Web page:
C1 Advanced US 369 Folder Collection
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Centuries ago, the Inca developed ingenuous suits of armor
that could flex with the blows of sharp spears and maces,
protecting warriors from even the fiercest physical attacks.
These hardy structures were made not from iron or steel,
but rather something unexpectedly soft: cotton.
These thickly woven, layered quilts of cotton
could distribute the energy from a blow across a large surface area,
shielding warriors without restricting their mobility.
These seemingly contradictory features—
strength and flexibility, softness and durability—
have their roots in the intricate biology of the nearly invisible cotton fiber.
These fibers begin life deep within a cotton flower,
on the surface of a seed.
As many as 16,000 fibers will festoon a single seed,
bulging from the seed's surface like miniature water balloons.
Each cotton fiber, no matter how large it grows,
is made of just one cell.
That cell has multiple layers of cell wall.
After a few days, the sides of the first layer,
called the primary cell wall,
stiffen, pushing cell growth in one direction
and causing the fiber to elongate.
The fiber elongates quickly for about 16 days.
Then it begins the next stage: strengthening the cell wall.
It does this by making more of the carbohydrate cellulose.
Cellulose will make up 34% of the cell wall at this stage
and swiftly increases.
This new growth also reinforces the cell wall
by going against the grain of the existing wall.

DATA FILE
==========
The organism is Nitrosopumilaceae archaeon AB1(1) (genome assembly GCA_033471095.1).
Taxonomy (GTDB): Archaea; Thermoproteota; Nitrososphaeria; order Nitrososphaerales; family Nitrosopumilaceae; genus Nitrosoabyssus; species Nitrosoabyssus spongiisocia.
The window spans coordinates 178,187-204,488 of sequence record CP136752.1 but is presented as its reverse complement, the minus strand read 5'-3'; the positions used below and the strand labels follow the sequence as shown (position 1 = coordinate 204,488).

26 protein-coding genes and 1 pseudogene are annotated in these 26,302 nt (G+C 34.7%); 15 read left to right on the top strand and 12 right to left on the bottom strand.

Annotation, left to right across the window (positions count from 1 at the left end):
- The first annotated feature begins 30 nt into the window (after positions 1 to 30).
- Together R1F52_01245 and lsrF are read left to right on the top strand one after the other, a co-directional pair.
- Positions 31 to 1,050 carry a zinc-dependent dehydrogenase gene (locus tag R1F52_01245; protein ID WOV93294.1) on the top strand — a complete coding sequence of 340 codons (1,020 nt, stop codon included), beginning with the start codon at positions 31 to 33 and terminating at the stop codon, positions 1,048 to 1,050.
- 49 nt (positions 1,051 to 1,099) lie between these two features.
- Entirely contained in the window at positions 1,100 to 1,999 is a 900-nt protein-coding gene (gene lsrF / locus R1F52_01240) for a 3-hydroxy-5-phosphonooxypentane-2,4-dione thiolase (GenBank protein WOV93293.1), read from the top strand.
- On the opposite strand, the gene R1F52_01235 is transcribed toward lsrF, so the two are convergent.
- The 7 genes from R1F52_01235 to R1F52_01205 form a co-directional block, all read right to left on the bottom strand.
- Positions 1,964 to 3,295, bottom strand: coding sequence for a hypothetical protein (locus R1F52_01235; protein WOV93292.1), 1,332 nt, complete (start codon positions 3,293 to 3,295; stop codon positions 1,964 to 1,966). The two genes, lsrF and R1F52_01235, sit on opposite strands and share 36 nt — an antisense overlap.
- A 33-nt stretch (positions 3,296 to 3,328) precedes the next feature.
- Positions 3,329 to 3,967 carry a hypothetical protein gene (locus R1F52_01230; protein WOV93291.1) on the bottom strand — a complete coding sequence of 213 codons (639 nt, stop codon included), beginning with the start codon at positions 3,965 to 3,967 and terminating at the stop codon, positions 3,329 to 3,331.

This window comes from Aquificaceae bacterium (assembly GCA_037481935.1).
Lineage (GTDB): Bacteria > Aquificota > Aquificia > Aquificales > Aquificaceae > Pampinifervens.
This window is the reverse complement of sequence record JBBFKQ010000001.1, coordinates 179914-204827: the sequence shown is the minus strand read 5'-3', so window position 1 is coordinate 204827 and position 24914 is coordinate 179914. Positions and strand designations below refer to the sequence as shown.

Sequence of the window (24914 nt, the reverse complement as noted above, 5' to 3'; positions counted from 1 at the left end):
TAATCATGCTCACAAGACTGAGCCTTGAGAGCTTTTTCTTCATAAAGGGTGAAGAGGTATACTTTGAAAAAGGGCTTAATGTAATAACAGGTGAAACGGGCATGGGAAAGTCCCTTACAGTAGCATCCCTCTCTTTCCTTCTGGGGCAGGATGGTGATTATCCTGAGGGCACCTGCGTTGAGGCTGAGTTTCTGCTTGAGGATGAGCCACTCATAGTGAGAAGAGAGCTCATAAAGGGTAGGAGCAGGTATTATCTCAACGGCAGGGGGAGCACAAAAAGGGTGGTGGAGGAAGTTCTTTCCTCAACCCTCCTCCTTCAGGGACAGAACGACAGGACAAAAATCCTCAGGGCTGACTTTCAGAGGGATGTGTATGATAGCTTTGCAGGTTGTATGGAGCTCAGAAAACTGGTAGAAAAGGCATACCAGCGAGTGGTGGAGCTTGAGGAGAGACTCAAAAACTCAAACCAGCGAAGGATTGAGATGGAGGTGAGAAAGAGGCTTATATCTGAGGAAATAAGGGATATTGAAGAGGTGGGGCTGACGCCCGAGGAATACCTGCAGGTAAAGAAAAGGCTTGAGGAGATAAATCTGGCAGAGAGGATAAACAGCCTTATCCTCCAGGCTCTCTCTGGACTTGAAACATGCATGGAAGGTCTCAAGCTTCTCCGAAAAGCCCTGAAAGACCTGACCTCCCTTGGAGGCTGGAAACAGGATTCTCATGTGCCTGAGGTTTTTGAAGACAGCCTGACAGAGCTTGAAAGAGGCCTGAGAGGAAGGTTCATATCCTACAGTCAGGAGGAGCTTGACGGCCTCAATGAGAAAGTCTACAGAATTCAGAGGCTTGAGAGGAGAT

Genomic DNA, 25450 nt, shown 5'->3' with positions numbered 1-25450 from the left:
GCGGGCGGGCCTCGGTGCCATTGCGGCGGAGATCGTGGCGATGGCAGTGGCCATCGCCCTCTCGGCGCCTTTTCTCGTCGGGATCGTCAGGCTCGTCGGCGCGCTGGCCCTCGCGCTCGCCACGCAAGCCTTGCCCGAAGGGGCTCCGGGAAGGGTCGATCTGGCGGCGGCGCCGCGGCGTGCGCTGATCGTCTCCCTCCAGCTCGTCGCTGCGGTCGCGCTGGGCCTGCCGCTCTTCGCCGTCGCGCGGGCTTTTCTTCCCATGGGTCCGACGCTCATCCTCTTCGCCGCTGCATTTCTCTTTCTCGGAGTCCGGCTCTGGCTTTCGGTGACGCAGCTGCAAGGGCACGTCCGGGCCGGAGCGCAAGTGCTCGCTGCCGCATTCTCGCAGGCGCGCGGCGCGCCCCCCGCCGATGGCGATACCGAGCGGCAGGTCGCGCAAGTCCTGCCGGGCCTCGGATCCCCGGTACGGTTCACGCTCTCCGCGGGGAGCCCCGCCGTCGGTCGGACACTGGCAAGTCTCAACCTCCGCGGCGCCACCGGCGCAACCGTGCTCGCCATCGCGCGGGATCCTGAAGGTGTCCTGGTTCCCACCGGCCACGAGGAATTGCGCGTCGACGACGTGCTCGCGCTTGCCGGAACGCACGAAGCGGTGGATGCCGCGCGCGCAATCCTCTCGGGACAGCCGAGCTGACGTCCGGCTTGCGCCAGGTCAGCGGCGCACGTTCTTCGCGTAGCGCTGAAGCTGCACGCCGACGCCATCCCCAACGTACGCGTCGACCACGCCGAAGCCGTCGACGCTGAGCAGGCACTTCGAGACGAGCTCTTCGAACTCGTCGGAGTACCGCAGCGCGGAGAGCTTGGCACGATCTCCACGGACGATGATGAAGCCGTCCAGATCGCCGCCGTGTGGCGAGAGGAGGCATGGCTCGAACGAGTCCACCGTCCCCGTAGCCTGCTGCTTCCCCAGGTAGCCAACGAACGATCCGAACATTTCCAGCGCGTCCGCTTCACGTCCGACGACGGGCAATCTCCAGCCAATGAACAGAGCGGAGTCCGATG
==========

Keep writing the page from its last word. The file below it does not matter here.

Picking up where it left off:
The strengthened wall is more rigid, restricting further growth.
That means if the fiber remodels its walls too early,
it will be short,
and ultimately make rough, weak fabrics.
But if cell wall strengthening begins too late,
the wall won't be sturdy enough—
producing fibers that are too weak to hold fabrics together well.
In ideal growing conditions—
with the right temperature, water, fertilizer, pest control, and light—
a cotton fiber can grow up to 3.6 centimeters long
with only a 25 micrometer width.
Long, fine fibers can wrap around one another
better than shorter, less fine fibers,
which means those long, fine fibers make stronger threads
that hang together better as fabric.
Cotton with these qualities has diverse uses—
from soft textiles to the U.S. dollar bill,
which is 75% cotton.
The next crucial stage of the cotton fiber's growth
begins as it thickens its secondary cell wall
by depositing large quantities of cellulose into the secondary layer.
Cellulose goes on to make up over 90% of the fiber's weight.
The more cellulose that gets deposited,
the denser that secondary layer becomes—
and this determines the strength of the final fiber.
This stage is essential for developing long-lasting material
for the likes of, say, a t-shirt.
The garment's capacity to withstand years of washing and wear
is largely determined by the density of that secondary cell wall.
On the other hand,
its softness is strongly influenced by the length of the fiber,
established with the remodeling of the primary wall layer.
Finally, after about 50 days, the fiber is fully grown.
The living matter within the cell dies off,
leaving behind only the cellulose.
The dried cotton seed pod, or boll, that surrounds the fibers cracks open,
unveiling a burst of several thousand fiber cells in a fluffy mass.
The thread-like fibers we see— thinner than a human hair—
are the remains of those dense, dried out walls of cellulose.
Tens of thousands of these fibers spun into yarn
will go on to make everything from fabric, to coffee filters, diapers,
and fishing nets.
And with the help of modern science,
cotton might soon be softer, stronger, and more resilient than ever
as researchers investigate how to optimize its growth
based on nutrients, weather conditions, and genetics.
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Why is cotton in everything? - Michael R. Stiff

369 Folder Collection
seraya.chen published on January 24, 2020
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